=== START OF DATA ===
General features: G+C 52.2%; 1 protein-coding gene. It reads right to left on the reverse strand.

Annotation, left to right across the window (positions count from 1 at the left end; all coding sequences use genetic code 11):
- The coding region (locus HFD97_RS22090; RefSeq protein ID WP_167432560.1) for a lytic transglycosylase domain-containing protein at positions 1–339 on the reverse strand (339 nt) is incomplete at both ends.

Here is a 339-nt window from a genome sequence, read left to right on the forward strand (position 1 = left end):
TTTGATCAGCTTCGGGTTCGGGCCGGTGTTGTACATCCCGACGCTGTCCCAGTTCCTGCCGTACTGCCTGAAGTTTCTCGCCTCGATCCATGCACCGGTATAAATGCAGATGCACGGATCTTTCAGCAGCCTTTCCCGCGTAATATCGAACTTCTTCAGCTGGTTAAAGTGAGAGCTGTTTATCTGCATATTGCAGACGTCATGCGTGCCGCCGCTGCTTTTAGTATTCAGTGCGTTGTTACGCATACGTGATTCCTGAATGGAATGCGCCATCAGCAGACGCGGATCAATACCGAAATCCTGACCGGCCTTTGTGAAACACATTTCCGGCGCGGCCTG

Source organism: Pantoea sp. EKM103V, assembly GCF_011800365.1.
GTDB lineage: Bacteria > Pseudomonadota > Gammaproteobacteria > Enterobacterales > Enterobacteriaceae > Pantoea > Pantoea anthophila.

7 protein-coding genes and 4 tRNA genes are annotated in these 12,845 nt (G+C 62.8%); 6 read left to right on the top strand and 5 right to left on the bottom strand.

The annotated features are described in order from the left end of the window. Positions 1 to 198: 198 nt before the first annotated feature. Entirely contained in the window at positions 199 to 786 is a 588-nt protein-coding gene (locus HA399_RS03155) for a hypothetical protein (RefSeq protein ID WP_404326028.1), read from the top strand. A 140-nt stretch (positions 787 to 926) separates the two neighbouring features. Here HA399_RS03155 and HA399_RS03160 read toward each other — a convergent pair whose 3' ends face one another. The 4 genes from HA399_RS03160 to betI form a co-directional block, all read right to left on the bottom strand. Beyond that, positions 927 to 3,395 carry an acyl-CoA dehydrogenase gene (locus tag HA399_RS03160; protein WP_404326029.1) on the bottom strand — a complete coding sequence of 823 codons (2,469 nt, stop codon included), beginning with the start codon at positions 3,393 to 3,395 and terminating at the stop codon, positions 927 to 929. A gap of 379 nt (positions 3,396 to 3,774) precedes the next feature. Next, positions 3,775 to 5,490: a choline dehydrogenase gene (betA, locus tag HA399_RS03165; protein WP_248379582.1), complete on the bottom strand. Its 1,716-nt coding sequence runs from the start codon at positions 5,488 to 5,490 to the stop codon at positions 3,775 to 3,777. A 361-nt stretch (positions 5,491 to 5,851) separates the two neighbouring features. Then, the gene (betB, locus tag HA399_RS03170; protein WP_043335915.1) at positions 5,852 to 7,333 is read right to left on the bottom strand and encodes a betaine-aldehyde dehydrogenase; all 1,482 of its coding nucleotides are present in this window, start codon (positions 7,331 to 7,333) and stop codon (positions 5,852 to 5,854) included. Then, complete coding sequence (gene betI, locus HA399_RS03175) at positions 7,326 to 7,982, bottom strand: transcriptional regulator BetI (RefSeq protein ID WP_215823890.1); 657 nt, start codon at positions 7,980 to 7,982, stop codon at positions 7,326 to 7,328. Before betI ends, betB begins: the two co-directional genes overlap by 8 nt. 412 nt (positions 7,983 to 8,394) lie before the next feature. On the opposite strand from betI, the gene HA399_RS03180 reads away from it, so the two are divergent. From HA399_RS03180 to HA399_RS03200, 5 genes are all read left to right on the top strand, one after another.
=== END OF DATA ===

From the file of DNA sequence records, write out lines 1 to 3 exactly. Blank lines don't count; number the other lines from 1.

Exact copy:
General features: G+C 52.2%; 1 protein-coding gene. It reads right to left on the reverse strand.

Annotation, left to right across the window (positions count from 1 at the left end; all coding sequences use genetic code 11):
- The coding region (locus HFD97_RS22090; RefSeq protein ID WP_167432560.1) for a lytic transglycosylase domain-containing protein at positions 1–339 on the reverse strand (339 nt) is incomplete at both ends.